Texas became the first state to surpass 1 million confirmed cases of COVID-19 on Tuesday, according to data from Johns Hopkins University. The grim milestone comes as the U.S. is facing a surge in coronavirus cases across the country.
Texas, the second-most populous U.S. state, now has more coronavirus cases than all of Italy, which was previously one of the major hot spots of the virus. California is close behind with over 986,000 confirmed cases, as is Florida with more than 852,000. All other states, including the former hot spot of New York, have less than 600,000 confirmed cases, according to Johns Hopkins data.
After staying relatively level in September, Texas' new case numbers rose in October, according to Johns Hopkins data. More than 10,800 new cases were reported on Tuesday, according to state data, and more than 18,800 people have died in the state since the beginning of the pandemic.
El Paso, which has more than 64,000 cases, is now one of the country's epicenters. The county has reported more than 22,000 new cases in the last two weeks, and mobile morgues are being used in the city to hold the bodies of those who died because of the virus. More trucks are expected to be delivered this week.
Since the pandemic began, Harris and Dallas counties have reported the most cases. Combined, those cases make up more than a quarter of all cases in the state.
Dallas County released an updated report on Tuesday stating that as of Monday evening, COVID-19 cases accounted for roughly 21% of all emergency department visits in the county. The county reported 1,401 new cases on Tuesday, which county judge Clay Jenkins said is "the largest we have ever seen other than days when large backlogs were recorded."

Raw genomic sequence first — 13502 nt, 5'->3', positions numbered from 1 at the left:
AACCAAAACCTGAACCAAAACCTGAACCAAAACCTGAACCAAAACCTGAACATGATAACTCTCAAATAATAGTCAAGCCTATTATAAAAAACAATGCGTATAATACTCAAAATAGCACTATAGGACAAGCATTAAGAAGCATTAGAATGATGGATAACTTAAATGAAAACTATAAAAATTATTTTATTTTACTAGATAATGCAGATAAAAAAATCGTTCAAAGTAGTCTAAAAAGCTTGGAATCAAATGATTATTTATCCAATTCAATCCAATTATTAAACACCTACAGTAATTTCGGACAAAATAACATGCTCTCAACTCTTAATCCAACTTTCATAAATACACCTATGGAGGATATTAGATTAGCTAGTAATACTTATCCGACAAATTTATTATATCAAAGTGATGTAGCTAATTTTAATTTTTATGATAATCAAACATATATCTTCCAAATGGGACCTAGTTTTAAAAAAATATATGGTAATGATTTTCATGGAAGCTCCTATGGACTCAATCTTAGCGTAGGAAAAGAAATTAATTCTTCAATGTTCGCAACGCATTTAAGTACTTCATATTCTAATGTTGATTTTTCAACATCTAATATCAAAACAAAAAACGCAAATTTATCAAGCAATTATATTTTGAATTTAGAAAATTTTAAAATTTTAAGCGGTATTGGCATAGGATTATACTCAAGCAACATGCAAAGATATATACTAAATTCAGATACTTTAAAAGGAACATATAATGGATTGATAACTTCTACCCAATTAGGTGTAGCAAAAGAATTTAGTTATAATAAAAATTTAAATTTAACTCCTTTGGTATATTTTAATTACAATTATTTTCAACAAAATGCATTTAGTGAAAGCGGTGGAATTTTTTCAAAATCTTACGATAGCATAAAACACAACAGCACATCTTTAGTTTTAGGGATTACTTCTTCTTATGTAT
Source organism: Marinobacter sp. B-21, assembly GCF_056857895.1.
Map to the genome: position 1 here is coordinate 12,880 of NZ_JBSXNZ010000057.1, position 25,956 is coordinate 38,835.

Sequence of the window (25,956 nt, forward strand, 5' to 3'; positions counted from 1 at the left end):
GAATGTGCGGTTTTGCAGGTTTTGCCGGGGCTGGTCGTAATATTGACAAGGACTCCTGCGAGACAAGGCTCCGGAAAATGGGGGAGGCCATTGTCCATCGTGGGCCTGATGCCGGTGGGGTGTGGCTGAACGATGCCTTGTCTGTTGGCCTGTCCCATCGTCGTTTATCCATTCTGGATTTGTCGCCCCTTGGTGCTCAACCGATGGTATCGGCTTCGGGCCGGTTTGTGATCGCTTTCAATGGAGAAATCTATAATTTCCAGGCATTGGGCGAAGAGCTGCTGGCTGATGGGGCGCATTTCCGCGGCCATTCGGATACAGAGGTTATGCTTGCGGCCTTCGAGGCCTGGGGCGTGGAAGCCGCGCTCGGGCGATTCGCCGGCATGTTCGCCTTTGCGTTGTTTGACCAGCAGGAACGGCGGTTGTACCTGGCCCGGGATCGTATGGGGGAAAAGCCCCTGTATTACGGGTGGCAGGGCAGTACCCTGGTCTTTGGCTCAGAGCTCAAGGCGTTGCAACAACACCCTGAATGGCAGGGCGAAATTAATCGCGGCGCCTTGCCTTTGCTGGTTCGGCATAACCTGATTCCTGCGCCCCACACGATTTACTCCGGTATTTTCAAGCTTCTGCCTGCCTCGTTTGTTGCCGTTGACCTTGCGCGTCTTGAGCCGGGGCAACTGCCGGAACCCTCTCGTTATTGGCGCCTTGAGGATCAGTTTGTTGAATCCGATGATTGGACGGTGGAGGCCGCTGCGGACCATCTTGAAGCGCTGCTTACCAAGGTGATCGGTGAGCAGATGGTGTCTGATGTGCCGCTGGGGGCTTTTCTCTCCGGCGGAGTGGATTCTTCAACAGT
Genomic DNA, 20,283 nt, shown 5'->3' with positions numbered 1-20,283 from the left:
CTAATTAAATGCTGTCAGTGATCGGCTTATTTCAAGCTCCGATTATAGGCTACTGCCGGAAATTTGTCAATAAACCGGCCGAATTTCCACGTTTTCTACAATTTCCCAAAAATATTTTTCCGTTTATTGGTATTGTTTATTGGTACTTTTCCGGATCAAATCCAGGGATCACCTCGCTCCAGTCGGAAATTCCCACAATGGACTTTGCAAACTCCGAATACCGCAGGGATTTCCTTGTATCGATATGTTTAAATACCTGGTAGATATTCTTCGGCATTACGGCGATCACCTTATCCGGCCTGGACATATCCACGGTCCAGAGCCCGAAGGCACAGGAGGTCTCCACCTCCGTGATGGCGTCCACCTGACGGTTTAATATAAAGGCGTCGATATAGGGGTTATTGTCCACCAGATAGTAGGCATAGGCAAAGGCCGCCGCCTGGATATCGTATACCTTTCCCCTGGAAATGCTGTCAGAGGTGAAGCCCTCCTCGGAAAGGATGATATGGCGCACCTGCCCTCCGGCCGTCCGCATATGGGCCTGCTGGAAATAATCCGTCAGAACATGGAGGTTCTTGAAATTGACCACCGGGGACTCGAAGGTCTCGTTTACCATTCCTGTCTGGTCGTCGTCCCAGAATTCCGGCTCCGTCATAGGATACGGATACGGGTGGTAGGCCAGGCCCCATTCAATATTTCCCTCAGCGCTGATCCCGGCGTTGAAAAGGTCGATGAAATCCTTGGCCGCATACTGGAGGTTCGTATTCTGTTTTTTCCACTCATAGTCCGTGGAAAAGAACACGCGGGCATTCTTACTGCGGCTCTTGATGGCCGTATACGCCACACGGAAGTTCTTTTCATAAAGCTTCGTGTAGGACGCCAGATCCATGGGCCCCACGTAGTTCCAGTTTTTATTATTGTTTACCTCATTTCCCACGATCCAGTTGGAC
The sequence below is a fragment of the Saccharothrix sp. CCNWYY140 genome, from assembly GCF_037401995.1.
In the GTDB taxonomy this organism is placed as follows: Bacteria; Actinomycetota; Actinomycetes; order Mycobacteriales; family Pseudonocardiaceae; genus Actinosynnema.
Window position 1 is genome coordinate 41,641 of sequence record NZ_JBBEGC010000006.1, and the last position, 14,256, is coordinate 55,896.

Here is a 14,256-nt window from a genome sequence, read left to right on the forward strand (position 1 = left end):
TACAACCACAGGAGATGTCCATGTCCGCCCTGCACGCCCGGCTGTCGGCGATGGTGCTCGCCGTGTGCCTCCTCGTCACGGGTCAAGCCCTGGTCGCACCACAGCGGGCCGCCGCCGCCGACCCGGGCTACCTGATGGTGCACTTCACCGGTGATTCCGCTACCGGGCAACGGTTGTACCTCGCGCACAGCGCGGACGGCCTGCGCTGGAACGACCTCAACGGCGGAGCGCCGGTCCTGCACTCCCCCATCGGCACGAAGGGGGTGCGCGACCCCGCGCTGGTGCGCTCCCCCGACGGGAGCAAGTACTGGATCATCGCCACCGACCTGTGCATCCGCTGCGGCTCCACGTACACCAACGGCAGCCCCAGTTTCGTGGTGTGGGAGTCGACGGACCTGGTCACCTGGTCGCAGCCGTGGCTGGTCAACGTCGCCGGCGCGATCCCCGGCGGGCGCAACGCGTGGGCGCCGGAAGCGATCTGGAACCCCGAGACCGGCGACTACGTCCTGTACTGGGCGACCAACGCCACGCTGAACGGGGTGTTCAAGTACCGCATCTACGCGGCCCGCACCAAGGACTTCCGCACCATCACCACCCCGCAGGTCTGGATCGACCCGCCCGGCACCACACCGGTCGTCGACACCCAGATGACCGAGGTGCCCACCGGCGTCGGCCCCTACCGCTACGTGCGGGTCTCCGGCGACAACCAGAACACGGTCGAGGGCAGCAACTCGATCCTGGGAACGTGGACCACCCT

"Our COVID-19 outbreak is spiking dangerously," Jenkins said in the county's press release. "We are 7-10 days away from reaching our highest COVID hospitalization census to date if we do not immediately renew our resolve and change our behaviors. ... We are entering the most dangerous phase we have seen to date in the COVID crisis."
On Tuesday, Texas Governor Greg Abbott said the state has made plans "to swiftly distribute medicines and vaccines" that are in the process of being made available to treat COVID-19.
On Monday, the Food and Drug Administration approved emergency use of an experimental monoclonal antibody drug that is designed to help the body's immune system combat COVID-19. The drug is a one-time IV treatment created by Eli Lilly and Company that will be permitted for those ages 12 and older who are experiencing mild or moderate systems of COVID-19 and who do not yet require hospitalization. Scientists have not finished testing the experimental treatment for safety and effectiveness.
Also Monday, pharmaceutical company Pfizer said human trials of its vaccine suggest it is 90% effective at preventing COVID-19 infections in people who have not already contracted the virus.
First published on November 10, 2020 / 7:45 PM
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